Scott Gottlieb, the commissioner of the United States Food and Drug Administration (FDA) has announced that he would resign from office at the end of this month. He has been one of the strongest advocates on regulation of tobacco and e-cigarette industries in the recent past. His reason for quitting is personal wherein he cites his long commute home to his wife and three children – 9 year old twin daughters and a 5 year older daughter, living in Westport, Connecticut.
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There have been speculations about his aggressive views in regulating e-cigarettes for teenage use and the rising epidemic of teen vaping. The 46 year old cancer survivor, Dr. Gottleib, was pushing for lowering nicotine levels in e-cigarettes and removal of flavours that could attract middle schoolers and teenagers to start vaping. Recently he has been under pressure from some Republicans in Congress and some previous associates who stopped Gottleib from implementing some of the FDA regulations to prevent teen vaping.
Republican Senator Richard Burr attacked the commissioner on the Senate floor with regards to the ban on menthol cigarettes. Gottleib however reiterates that his resignation has little to do with these oppositions. “There’s no intrigue here,” he said in a statement. Gottlieb said in an interview, “It was a very hard decision. This is the best job I will ever have. I’m leaving because I need to spend time with my family. I get home late Friday, work on weekends and come back to Washington on Sunday. I did the job 100 percent.”
According to Dr. Gottleib, there were plans in place to move forth the tobacco regulations before he finally leaves office. Cliff Douglas, vice president of tobacco control at the American Cancer Society in a statement said, “It’s critical that his successor champions protecting kids and the rest of the nation against the tobacco epidemic. Gottlieb has taken historic steps to take on this epidemic in a new way, including such proposals as reducing nicotine in cigarettes to nonaddictive levels and now pursuing a potential ban on menthol in cigarettes, so it is critical that whoever succeeds him picks up that mantel and treats it with equal priority that he has given it.”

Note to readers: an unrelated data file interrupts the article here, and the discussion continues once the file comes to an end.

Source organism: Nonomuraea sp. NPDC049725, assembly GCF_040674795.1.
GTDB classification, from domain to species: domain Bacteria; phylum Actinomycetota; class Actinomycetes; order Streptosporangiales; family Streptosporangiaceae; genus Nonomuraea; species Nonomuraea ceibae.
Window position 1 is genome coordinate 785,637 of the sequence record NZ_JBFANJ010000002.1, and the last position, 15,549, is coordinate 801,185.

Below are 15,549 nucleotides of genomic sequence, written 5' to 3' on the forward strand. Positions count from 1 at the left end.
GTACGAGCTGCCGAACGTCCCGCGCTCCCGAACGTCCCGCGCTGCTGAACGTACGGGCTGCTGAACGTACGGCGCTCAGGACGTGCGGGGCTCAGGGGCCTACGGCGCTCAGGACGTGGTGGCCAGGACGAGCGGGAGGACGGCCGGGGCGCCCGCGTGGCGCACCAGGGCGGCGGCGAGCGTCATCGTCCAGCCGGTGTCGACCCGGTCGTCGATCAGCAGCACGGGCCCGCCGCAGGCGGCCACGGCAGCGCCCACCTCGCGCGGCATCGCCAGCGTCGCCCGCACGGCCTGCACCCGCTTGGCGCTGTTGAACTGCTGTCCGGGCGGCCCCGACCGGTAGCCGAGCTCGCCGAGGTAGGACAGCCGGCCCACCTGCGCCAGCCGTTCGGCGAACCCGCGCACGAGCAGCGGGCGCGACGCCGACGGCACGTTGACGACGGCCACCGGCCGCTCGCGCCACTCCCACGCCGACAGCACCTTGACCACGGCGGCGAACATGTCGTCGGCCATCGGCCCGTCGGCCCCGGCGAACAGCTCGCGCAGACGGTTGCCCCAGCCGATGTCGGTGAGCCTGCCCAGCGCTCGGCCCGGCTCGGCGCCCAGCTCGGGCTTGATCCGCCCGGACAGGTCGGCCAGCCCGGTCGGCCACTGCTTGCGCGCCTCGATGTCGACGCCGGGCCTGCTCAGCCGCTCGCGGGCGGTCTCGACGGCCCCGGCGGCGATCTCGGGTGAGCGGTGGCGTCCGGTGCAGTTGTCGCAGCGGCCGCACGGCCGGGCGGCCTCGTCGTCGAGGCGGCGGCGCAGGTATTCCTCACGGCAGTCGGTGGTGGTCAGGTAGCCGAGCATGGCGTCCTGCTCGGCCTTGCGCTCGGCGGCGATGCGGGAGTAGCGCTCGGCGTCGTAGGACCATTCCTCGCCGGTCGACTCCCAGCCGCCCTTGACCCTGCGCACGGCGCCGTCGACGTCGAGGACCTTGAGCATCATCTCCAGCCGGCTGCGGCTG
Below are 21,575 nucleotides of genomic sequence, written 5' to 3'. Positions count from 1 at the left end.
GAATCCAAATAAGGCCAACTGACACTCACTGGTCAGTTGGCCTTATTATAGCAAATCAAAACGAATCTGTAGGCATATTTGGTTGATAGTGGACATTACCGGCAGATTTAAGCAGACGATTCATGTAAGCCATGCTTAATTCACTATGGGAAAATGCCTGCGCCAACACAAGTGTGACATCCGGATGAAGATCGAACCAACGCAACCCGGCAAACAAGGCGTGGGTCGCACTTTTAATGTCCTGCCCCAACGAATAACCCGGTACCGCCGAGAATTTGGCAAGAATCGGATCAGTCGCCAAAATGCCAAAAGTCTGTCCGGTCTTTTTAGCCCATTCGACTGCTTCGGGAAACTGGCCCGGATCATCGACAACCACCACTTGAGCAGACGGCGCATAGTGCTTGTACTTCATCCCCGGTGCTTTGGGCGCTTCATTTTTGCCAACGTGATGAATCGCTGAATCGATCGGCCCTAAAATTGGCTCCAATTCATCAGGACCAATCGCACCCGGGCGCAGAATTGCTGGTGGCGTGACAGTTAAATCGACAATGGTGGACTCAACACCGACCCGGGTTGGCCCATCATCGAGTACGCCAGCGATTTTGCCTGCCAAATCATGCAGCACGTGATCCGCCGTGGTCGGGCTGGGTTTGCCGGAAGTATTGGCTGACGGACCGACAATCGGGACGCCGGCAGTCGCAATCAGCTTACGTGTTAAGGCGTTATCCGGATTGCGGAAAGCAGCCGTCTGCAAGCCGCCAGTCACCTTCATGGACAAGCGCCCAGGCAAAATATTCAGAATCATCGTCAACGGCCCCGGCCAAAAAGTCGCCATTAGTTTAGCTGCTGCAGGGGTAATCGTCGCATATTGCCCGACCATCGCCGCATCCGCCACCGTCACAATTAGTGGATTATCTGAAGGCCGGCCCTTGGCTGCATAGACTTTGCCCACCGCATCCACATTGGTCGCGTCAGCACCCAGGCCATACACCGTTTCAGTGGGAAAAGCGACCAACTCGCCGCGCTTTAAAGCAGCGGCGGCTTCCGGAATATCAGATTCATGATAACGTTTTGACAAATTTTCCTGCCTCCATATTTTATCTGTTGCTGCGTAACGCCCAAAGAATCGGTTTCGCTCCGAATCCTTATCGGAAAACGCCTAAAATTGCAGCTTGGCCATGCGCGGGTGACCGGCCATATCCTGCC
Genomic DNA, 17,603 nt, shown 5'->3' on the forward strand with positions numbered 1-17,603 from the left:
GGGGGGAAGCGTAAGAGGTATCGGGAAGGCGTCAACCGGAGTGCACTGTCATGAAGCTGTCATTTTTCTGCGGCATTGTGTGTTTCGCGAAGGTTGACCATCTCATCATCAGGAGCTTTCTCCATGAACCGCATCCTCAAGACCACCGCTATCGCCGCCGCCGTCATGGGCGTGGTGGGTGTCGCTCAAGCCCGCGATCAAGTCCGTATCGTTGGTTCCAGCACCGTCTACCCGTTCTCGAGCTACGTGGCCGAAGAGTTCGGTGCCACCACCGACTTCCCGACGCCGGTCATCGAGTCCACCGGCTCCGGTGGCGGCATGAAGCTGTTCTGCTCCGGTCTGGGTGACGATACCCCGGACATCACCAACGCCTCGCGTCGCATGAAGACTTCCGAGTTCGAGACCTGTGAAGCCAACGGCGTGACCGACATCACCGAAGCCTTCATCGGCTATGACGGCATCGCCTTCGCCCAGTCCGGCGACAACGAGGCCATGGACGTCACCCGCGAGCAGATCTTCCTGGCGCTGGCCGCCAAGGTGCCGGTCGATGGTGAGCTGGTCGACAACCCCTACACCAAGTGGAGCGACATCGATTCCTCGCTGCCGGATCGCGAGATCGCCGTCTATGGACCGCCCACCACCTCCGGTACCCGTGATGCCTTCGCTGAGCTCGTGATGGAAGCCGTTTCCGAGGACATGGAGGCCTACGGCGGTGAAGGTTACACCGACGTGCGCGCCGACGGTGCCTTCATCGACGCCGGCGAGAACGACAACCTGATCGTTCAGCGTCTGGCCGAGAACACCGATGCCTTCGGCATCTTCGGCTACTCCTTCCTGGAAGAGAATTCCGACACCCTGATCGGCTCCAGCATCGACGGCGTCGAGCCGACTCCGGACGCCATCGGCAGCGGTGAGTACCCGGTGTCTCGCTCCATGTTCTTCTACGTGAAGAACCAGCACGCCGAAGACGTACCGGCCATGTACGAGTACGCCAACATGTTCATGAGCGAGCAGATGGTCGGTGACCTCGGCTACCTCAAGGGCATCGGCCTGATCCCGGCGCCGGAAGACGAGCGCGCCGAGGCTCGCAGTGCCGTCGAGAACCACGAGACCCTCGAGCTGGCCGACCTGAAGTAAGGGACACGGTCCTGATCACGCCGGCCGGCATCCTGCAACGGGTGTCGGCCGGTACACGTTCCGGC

The FDA under Dr. Gottleib’s administration has approved a large number of new drugs, medical devices and generic medicines. He spoke for lower drug prices, price regulation and also worked to prevent and reverse the opioid crisis.
Health and Human Services Secretary Alex Azar said in a statement, “All of us at HHS are proud of the remarkable work Commissioner Gottlieb has done at the FDA. He has been an exemplary public health leader, aggressive advocate for American patients, and passionate promoter of innovation. …The public health of our country is better off for the work Scott and the entire FDA team have done over the last two years.”